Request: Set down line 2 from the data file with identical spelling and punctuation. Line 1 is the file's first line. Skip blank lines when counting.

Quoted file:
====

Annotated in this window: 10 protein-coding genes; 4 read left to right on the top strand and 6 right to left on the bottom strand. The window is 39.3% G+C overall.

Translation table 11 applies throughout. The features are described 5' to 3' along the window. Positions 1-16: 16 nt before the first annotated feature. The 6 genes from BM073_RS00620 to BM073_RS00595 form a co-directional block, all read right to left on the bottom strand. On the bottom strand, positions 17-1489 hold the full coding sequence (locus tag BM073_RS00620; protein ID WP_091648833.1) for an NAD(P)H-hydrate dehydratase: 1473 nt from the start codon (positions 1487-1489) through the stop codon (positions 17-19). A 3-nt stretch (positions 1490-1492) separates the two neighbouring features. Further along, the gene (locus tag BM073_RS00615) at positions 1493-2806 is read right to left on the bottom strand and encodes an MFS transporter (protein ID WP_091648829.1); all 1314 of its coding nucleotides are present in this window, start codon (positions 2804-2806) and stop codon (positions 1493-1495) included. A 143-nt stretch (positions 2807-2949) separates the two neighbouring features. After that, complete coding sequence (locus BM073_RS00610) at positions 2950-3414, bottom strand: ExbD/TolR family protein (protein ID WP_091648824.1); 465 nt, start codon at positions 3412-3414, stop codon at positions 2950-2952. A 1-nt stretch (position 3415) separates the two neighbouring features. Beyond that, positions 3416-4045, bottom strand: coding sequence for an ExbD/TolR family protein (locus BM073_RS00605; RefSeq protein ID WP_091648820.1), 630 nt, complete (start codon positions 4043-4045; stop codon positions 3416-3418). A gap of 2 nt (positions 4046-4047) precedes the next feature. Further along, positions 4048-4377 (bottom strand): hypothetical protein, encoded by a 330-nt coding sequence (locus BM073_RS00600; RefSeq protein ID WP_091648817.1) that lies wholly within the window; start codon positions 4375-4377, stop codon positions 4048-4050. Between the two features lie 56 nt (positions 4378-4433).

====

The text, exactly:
Translation table 11 applies throughout. The features are described 5' to 3' along the window. Positions 1-16: 16 nt before the first annotated feature. The 6 genes from BM073_RS00620 to BM073_RS00595 form a co-directional block, all read right to left on the bottom strand. On the bottom strand, positions 17-1489 hold the full coding sequence (locus tag BM073_RS00620; protein ID WP_091648833.1) for an NAD(P)H-hydrate dehydratase: 1473 nt from the start codon (positions 1487-1489) through the stop codon (positions 17-19). A 3-nt stretch (positions 1490-1492) separates the two neighbouring features. Further along, the gene (locus tag BM073_RS00615) at positions 1493-2806 is read right to left on the bottom strand and encodes an MFS transporter (protein ID WP_091648829.1); all 1314 of its coding nucleotides are present in this window, start codon (positions 2804-2806) and stop codon (positions 1493-1495) included. A 143-nt stretch (positions 2807-2949) separates the two neighbouring features. After that, complete coding sequence (locus BM073_RS00610) at positions 2950-3414, bottom strand: ExbD/TolR family protein (protein ID WP_091648824.1); 465 nt, start codon at positions 3412-3414, stop codon at positions 2950-2952. A 1-nt stretch (position 3415) separates the two neighbouring features. Beyond that, positions 3416-4045, bottom strand: coding sequence for an ExbD/TolR family protein (locus BM073_RS00605; RefSeq protein ID WP_091648820.1), 630 nt, complete (start codon positions 4043-4045; stop codon positions 3416-3418). A gap of 2 nt (positions 4046-4047) precedes the next feature. Further along, positions 4048-4377 (bottom strand): hypothetical protein, encoded by a 330-nt coding sequence (locus BM073_RS00600; RefSeq protein ID WP_091648817.1) that lies wholly within the window; start codon positions 4375-4377, stop codon positions 4048-4050. Between the two features lie 56 nt (positions 4378-4433).